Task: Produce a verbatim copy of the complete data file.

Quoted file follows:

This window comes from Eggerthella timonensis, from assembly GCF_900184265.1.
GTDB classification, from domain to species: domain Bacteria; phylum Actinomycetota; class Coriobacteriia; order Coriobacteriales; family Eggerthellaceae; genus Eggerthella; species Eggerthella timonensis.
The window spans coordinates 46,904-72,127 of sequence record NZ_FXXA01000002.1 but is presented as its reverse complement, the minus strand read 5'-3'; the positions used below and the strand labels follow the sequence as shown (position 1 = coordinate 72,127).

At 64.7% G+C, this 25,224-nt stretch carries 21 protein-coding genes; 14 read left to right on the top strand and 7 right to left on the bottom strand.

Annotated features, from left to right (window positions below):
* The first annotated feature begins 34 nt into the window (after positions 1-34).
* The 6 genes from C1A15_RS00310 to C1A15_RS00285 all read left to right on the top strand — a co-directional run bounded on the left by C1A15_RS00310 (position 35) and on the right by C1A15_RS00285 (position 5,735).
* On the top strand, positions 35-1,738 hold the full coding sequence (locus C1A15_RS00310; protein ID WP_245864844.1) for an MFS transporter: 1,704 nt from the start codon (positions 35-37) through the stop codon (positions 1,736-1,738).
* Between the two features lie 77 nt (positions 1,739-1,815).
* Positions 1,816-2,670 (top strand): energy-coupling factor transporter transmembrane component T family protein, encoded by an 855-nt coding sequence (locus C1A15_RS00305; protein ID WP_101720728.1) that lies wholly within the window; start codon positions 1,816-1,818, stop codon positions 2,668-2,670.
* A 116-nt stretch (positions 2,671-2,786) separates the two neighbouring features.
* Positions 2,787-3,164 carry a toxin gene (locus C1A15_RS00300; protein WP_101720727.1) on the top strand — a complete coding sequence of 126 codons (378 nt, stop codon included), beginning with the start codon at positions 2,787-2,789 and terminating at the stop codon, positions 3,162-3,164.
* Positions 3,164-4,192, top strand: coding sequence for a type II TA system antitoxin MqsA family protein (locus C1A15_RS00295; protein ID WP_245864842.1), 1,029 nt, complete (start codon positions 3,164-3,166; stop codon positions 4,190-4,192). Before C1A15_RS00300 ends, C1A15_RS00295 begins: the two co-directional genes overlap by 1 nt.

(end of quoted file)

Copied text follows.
This window comes from Eggerthella timonensis, from assembly GCF_900184265.1.
GTDB classification, from domain to species: domain Bacteria; phylum Actinomycetota; class Coriobacteriia; order Coriobacteriales; family Eggerthellaceae; genus Eggerthella; species Eggerthella timonensis.
The window spans coordinates 46,904-72,127 of sequence record NZ_FXXA01000002.1 but is presented as its reverse complement, the minus strand read 5'-3'; the positions used below and the strand labels follow the sequence as shown (position 1 = coordinate 72,127).

At 64.7% G+C, this 25,224-nt stretch carries 21 protein-coding genes; 14 read left to right on the top strand and 7 right to left on the bottom strand.

Annotated features, from left to right (window positions below):
* The first annotated feature begins 34 nt into the window (after positions 1-34).
* The 6 genes from C1A15_RS00310 to C1A15_RS00285 all read left to right on the top strand — a co-directional run bounded on the left by C1A15_RS00310 (position 35) and on the right by C1A15_RS00285 (position 5,735).
* On the top strand, positions 35-1,738 hold the full coding sequence (locus C1A15_RS00310; protein ID WP_245864844.1) for an MFS transporter: 1,704 nt from the start codon (positions 35-37) through the stop codon (positions 1,736-1,738).
* Between the two features lie 77 nt (positions 1,739-1,815).
* Positions 1,816-2,670 (top strand): energy-coupling factor transporter transmembrane component T family protein, encoded by an 855-nt coding sequence (locus C1A15_RS00305; protein ID WP_101720728.1) that lies wholly within the window; start codon positions 1,816-1,818, stop codon positions 2,668-2,670.
* A 116-nt stretch (positions 2,671-2,786) separates the two neighbouring features.
* Positions 2,787-3,164 carry a toxin gene (locus C1A15_RS00300; protein WP_101720727.1) on the top strand — a complete coding sequence of 126 codons (378 nt, stop codon included), beginning with the start codon at positions 2,787-2,789 and terminating at the stop codon, positions 3,162-3,164.
* Positions 3,164-4,192, top strand: coding sequence for a type II TA system antitoxin MqsA family protein (locus C1A15_RS00295; protein ID WP_245864842.1), 1,029 nt, complete (start codon positions 3,164-3,166; stop codon positions 4,190-4,192). Before C1A15_RS00300 ends, C1A15_RS00295 begins: the two co-directional genes overlap by 1 nt.